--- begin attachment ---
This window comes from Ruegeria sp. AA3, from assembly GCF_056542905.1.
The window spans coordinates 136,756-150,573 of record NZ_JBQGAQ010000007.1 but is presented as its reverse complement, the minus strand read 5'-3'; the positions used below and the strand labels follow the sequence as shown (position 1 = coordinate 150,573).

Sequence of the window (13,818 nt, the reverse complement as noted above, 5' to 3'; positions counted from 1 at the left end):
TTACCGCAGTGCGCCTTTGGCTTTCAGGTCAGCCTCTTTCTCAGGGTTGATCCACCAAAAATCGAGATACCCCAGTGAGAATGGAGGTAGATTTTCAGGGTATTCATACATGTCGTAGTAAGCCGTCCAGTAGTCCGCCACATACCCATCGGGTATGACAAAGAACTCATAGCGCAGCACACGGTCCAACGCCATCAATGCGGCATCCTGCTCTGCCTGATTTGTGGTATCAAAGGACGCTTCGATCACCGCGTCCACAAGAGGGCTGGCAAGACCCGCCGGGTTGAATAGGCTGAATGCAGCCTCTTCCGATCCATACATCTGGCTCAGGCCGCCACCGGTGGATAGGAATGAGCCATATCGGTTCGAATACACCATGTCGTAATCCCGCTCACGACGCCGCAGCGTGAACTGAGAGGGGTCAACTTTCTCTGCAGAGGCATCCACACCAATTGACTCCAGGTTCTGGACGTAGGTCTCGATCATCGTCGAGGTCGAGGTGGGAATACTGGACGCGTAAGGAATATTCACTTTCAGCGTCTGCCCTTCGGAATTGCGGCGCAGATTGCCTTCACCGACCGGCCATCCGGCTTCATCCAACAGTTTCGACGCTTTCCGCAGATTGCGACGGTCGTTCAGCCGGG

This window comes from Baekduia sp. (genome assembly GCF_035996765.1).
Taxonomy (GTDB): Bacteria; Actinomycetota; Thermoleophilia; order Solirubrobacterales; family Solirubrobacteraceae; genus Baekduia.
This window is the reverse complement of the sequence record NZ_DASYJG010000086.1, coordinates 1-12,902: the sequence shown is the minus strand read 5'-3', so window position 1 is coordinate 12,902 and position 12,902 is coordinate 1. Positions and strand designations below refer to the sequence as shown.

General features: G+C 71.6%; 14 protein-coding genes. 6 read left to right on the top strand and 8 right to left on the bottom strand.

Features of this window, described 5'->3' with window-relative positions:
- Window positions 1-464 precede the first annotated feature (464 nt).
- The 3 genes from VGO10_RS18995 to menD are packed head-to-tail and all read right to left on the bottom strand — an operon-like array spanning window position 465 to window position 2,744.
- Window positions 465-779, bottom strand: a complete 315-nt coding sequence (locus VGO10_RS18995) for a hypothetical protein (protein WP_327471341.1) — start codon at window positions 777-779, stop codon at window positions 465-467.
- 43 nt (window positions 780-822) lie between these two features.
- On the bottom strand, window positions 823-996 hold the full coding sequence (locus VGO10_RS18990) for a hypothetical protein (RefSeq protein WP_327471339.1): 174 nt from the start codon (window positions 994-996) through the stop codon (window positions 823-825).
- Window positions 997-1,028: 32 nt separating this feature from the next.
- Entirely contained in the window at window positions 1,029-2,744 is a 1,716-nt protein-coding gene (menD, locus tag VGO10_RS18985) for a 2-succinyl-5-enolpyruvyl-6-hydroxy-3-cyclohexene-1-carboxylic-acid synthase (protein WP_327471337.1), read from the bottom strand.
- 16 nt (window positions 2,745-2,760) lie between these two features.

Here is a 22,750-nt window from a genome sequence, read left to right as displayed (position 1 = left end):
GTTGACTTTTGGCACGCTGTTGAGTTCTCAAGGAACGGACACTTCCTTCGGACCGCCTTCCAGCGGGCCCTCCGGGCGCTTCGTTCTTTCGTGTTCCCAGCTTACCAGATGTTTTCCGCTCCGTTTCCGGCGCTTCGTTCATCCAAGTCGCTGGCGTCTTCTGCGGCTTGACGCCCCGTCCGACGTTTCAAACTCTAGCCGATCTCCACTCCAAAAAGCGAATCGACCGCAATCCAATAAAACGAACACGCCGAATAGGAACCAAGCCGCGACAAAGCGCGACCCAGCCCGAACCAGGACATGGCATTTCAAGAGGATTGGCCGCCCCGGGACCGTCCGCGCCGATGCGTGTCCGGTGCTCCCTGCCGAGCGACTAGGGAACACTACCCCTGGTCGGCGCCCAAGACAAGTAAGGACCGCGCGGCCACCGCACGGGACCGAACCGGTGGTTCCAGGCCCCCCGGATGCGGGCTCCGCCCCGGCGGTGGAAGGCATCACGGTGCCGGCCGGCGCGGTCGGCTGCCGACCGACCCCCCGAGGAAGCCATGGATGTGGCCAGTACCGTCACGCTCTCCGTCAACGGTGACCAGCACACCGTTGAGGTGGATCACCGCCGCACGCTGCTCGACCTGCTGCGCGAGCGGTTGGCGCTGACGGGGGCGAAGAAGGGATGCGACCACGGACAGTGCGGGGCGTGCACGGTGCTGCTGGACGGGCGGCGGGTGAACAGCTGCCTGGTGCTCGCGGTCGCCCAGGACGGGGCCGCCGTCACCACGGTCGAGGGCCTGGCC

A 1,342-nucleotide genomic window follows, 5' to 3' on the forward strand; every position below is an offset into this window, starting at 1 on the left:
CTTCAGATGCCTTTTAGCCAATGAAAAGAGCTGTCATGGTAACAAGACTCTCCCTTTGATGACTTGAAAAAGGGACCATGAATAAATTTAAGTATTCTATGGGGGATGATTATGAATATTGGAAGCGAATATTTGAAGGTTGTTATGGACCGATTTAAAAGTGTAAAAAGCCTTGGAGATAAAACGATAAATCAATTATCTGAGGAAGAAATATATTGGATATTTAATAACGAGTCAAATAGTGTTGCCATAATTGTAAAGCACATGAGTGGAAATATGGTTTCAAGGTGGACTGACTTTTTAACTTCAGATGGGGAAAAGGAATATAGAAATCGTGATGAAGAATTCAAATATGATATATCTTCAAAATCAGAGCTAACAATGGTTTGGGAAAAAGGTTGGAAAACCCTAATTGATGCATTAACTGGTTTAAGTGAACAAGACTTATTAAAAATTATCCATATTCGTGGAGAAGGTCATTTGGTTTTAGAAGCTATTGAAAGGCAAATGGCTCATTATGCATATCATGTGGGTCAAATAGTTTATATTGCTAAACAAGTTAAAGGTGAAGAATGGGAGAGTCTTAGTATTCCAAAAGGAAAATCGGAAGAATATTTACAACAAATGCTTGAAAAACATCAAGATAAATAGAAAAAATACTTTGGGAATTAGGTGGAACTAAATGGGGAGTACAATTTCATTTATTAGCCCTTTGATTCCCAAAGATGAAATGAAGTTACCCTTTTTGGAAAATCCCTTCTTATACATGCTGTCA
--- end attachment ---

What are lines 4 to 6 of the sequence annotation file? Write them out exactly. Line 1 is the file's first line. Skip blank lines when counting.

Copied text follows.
TTACCGCAGTGCGCCTTTGGCTTTCAGGTCAGCCTCTTTCTCAGGGTTGATCCACCAAAAATCGAGATACCCCAGTGAGAATGGAGGTAGATTTTCAGGGTATTCATACATGTCGTAGTAAGCCGTCCAGTAGTCCGCCACATACCCATCGGGTATGACAAAGAACTCATAGCGCAGCACACGGTCCAACGCCATCAATGCGGCATCCTGCTCTGCCTGATTTGTGGTATCAAAGGACGCTTCGATCACCGCGTCCACAAGAGGGCTGGCAAGACCCGCCGGGTTGAATAGGCTGAATGCAGCCTCTTCCGATCCATACATCTGGCTCAGGCCGCCACCGGTGGATAGGAATGAGCCATATCGGTTCGAATACACCATGTCGTAATCCCGCTCACGACGCCGCAGCGTGAACTGAGAGGGGTCAACTTTCTCTGCAGAGGCATCCACACCAATTGACTCCAGGTTCTGGACGTAGGTCTCGATCATCGTCGAGGTCGAGGTGGGAATACTGGACGCGTAAGGAATATTCACTTTCAGCGTCTGCCCTTCGGAATTGCGGCGCAGATTGCCTTCACCGACCGGCCATCCGGCTTCATCCAACAGTTTCGACGCTTTCCGCAGATTGCGACGGTCGTTCAGCCGGG

This window comes from Baekduia sp. (genome assembly GCF_035996765.1).
Taxonomy (GTDB): Bacteria; Actinomycetota; Thermoleophilia; order Solirubrobacterales; family Solirubrobacteraceae; genus Baekduia.